When our children are born there are certain things that we hope for them — that they will be well-adjusted, have successful and fulfilling careers and fall in love with someone they can share their lives with.
Another important hope — that our children will be kind and thoughtful human beings. For a while, that doesn’t seem remotely possible. Children are inherently selfish and self-absorbed and they have to be taught repeatedly to think of others or to share things that are precious to them. It’s one of the toughest parts of parenting.
That’s why what happened at my son’s elementary school last month made my wife and I want to take a victory lap. Our oldest son, 5, was named Kid of Character for the month for exhibiting the trait of kindness. What a lovely and wonderful honor! And it was well-deserved. We’re told that he helped a fellow kindergartner who had fallen on the playground, among other things.
Despite our son’s selfish proclivities he has always shown a thoughtfulness toward others. This is a child who, at 4 years old, cried at the end of “Monsters Inc.” when Sully says goodbye to Boo. This is a child who refuses to hit his little brother despite being attacked because “I don’t want him to cry.” In other words, my son has a big heart.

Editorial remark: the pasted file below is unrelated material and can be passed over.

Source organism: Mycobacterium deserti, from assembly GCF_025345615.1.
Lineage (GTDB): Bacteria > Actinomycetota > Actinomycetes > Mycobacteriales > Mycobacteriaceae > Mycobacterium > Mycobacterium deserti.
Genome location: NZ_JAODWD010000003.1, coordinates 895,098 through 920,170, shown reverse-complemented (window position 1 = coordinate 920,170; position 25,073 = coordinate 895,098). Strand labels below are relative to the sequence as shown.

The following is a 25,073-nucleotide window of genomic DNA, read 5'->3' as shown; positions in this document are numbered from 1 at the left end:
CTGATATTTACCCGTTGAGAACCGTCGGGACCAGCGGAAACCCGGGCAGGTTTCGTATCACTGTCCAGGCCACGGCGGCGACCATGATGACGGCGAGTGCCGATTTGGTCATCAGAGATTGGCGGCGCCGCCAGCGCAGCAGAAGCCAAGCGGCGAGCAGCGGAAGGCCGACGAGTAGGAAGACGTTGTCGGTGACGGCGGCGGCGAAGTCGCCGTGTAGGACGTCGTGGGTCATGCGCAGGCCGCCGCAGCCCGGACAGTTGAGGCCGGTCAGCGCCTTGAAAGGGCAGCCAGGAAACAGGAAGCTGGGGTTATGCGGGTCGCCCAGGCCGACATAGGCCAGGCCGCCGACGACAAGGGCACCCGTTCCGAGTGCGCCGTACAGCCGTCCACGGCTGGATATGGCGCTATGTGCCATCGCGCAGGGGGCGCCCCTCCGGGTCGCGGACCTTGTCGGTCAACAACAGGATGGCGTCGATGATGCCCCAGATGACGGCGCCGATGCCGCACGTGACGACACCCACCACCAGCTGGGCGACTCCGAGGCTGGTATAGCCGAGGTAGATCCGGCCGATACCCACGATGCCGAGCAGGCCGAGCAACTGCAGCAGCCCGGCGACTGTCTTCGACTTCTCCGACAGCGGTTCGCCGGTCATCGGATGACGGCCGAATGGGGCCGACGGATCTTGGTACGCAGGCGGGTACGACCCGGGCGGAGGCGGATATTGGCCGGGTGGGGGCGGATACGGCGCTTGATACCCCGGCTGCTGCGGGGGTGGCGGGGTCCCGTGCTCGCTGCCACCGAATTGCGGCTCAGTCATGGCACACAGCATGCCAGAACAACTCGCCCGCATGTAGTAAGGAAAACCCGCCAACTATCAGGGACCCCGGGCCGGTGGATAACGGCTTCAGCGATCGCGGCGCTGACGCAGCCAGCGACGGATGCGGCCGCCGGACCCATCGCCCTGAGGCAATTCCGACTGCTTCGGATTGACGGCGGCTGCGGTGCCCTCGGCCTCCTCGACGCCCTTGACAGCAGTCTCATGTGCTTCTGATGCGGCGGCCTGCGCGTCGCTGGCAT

Still, it gave my wife and I — and him — enormous pride to receive an award on the school tv channel, shake the principal’s hand and participate in a small ceremony with his fellow honorees. I thought to myself, if a school wants to encourage this type of behavior what better way to do it than to make a big deal about it and inspire other students to similar action. It meant so much to him that he took his certificate with him on Christmas vacation to the Northeast to share with his extended family. Hopefully, it will be a moment that he will carry with him and help define his future behavior.
For sure, he came off the assembly line as a caring child and my wife and I don’t have any secrets to raising a kid of character. In fact, it’s hard to imagine we know anything about parenting when you see our kids whine about not getting enough toys for Christmas or biting each other. But my wife and I do work hard to instill in our children an altruistic mindset. We remind them often of the importance of helping others, pitching in for the good of the team and thinking of how their actions affect others.
It seems that our work has started to pay off and it’s gratifying to see our oldest recognized for it. We can only hope it continues.